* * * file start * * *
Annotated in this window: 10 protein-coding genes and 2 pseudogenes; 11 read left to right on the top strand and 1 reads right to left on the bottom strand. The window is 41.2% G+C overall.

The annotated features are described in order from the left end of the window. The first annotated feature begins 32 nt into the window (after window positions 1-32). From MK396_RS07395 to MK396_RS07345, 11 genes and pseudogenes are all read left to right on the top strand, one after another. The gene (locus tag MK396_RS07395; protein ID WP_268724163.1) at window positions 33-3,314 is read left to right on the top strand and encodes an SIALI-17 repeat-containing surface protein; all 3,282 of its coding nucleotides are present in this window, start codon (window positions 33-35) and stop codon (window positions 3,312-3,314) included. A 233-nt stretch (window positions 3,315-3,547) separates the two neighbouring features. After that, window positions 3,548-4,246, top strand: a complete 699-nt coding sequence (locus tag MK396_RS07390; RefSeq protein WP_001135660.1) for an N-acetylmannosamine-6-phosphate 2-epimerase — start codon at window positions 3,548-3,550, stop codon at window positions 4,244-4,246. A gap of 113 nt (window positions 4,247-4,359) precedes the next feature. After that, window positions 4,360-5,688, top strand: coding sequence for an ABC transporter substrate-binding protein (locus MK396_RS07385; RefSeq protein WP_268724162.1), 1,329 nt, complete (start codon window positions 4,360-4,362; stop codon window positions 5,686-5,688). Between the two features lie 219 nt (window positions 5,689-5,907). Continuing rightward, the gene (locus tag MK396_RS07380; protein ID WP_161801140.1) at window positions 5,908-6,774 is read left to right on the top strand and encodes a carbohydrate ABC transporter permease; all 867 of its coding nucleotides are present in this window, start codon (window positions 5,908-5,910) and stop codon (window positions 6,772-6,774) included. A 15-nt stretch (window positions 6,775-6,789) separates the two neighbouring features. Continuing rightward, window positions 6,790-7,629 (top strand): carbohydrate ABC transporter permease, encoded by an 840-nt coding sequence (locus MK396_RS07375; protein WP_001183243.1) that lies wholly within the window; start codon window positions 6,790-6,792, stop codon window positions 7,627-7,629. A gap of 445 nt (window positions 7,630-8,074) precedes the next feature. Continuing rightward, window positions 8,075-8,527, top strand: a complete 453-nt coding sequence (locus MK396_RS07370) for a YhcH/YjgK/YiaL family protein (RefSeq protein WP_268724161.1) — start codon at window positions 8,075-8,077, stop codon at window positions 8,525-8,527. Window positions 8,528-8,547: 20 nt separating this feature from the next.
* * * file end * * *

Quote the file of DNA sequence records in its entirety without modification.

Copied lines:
Annotated in this window: 10 protein-coding genes and 2 pseudogenes; 11 read left to right on the top strand and 1 reads right to left on the bottom strand. The window is 41.2% G+C overall.

The annotated features are described in order from the left end of the window. The first annotated feature begins 32 nt into the window (after window positions 1-32). From MK396_RS07395 to MK396_RS07345, 11 genes and pseudogenes are all read left to right on the top strand, one after another. The gene (locus tag MK396_RS07395; protein ID WP_268724163.1) at window positions 33-3,314 is read left to right on the top strand and encodes an SIALI-17 repeat-containing surface protein; all 3,282 of its coding nucleotides are present in this window, start codon (window positions 33-35) and stop codon (window positions 3,312-3,314) included. A 233-nt stretch (window positions 3,315-3,547) separates the two neighbouring features. After that, window positions 3,548-4,246, top strand: a complete 699-nt coding sequence (locus tag MK396_RS07390; RefSeq protein WP_001135660.1) for an N-acetylmannosamine-6-phosphate 2-epimerase — start codon at window positions 3,548-3,550, stop codon at window positions 4,244-4,246. A gap of 113 nt (window positions 4,247-4,359) precedes the next feature. After that, window positions 4,360-5,688, top strand: coding sequence for an ABC transporter substrate-binding protein (locus MK396_RS07385; RefSeq protein WP_268724162.1), 1,329 nt, complete (start codon window positions 4,360-4,362; stop codon window positions 5,686-5,688). Between the two features lie 219 nt (window positions 5,689-5,907). Continuing rightward, the gene (locus tag MK396_RS07380; protein ID WP_161801140.1) at window positions 5,908-6,774 is read left to right on the top strand and encodes a carbohydrate ABC transporter permease; all 867 of its coding nucleotides are present in this window, start codon (window positions 5,908-5,910) and stop codon (window positions 6,772-6,774) included. A 15-nt stretch (window positions 6,775-6,789) separates the two neighbouring features. Continuing rightward, window positions 6,790-7,629 (top strand): carbohydrate ABC transporter permease, encoded by an 840-nt coding sequence (locus MK396_RS07375; protein WP_001183243.1) that lies wholly within the window; start codon window positions 6,790-6,792, stop codon window positions 7,627-7,629. A gap of 445 nt (window positions 7,630-8,074) precedes the next feature. Continuing rightward, window positions 8,075-8,527, top strand: a complete 453-nt coding sequence (locus MK396_RS07370) for a YhcH/YjgK/YiaL family protein (RefSeq protein WP_268724161.1) — start codon at window positions 8,075-8,077, stop codon at window positions 8,525-8,527. Window positions 8,528-8,547: 20 nt separating this feature from the next.